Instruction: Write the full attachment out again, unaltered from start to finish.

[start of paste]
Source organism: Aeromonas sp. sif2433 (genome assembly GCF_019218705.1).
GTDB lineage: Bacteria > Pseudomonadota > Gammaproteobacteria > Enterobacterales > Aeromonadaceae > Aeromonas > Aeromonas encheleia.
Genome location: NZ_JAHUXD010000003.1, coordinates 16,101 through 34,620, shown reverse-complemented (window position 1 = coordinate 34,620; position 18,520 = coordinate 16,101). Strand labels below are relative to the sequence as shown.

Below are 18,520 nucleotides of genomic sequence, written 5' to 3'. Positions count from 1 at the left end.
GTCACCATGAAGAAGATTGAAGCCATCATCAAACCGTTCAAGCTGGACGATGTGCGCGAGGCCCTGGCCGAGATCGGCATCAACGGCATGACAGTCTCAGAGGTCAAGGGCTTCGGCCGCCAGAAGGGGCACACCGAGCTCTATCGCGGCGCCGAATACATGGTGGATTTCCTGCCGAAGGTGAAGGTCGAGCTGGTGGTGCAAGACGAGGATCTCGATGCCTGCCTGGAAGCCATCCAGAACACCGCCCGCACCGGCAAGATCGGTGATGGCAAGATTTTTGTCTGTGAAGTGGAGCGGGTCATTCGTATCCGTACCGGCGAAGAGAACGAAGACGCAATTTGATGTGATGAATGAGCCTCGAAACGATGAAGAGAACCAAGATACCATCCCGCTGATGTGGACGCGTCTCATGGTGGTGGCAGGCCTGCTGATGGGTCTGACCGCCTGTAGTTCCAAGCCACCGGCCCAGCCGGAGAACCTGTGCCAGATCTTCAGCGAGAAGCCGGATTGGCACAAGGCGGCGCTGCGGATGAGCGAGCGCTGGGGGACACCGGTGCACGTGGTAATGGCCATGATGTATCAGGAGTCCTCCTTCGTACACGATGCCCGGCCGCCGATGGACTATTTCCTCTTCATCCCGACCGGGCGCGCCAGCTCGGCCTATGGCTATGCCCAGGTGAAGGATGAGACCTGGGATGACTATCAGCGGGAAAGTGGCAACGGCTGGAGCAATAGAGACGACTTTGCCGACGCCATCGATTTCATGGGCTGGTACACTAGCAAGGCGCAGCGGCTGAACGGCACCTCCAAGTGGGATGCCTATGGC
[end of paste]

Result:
Source organism: Aeromonas sp. sif2433 (genome assembly GCF_019218705.1).
GTDB lineage: Bacteria > Pseudomonadota > Gammaproteobacteria > Enterobacterales > Aeromonadaceae > Aeromonas > Aeromonas encheleia.
Genome location: NZ_JAHUXD010000003.1, coordinates 16,101 through 34,620, shown reverse-complemented (window position 1 = coordinate 34,620; position 18,520 = coordinate 16,101). Strand labels below are relative to the sequence as shown.

Below are 18,520 nucleotides of genomic sequence, written 5' to 3'. Positions count from 1 at the left end.
GTCACCATGAAGAAGATTGAAGCCATCATCAAACCGTTCAAGCTGGACGATGTGCGCGAGGCCCTGGCCGAGATCGGCATCAACGGCATGACAGTCTCAGAGGTCAAGGGCTTCGGCCGCCAGAAGGGGCACACCGAGCTCTATCGCGGCGCCGAATACATGGTGGATTTCCTGCCGAAGGTGAAGGTCGAGCTGGTGGTGCAAGACGAGGATCTCGATGCCTGCCTGGAAGCCATCCAGAACACCGCCCGCACCGGCAAGATCGGTGATGGCAAGATTTTTGTCTGTGAAGTGGAGCGGGTCATTCGTATCCGTACCGGCGAAGAGAACGAAGACGCAATTTGATGTGATGAATGAGCCTCGAAACGATGAAGAGAACCAAGATACCATCCCGCTGATGTGGACGCGTCTCATGGTGGTGGCAGGCCTGCTGATGGGTCTGACCGCCTGTAGTTCCAAGCCACCGGCCCAGCCGGAGAACCTGTGCCAGATCTTCAGCGAGAAGCCGGATTGGCACAAGGCGGCGCTGCGGATGAGCGAGCGCTGGGGGACACCGGTGCACGTGGTAATGGCCATGATGTATCAGGAGTCCTCCTTCGTACACGATGCCCGGCCGCCGATGGACTATTTCCTCTTCATCCCGACCGGGCGCGCCAGCTCGGCCTATGGCTATGCCCAGGTGAAGGATGAGACCTGGGATGACTATCAGCGGGAAAGTGGCAACGGCTGGAGCAATAGAGACGACTTTGCCGACGCCATCGATTTCATGGGCTGGTACACTAGCAAGGCGCAGCGGCTGAACGGCACCTCCAAGTGGGATGCCTATGGC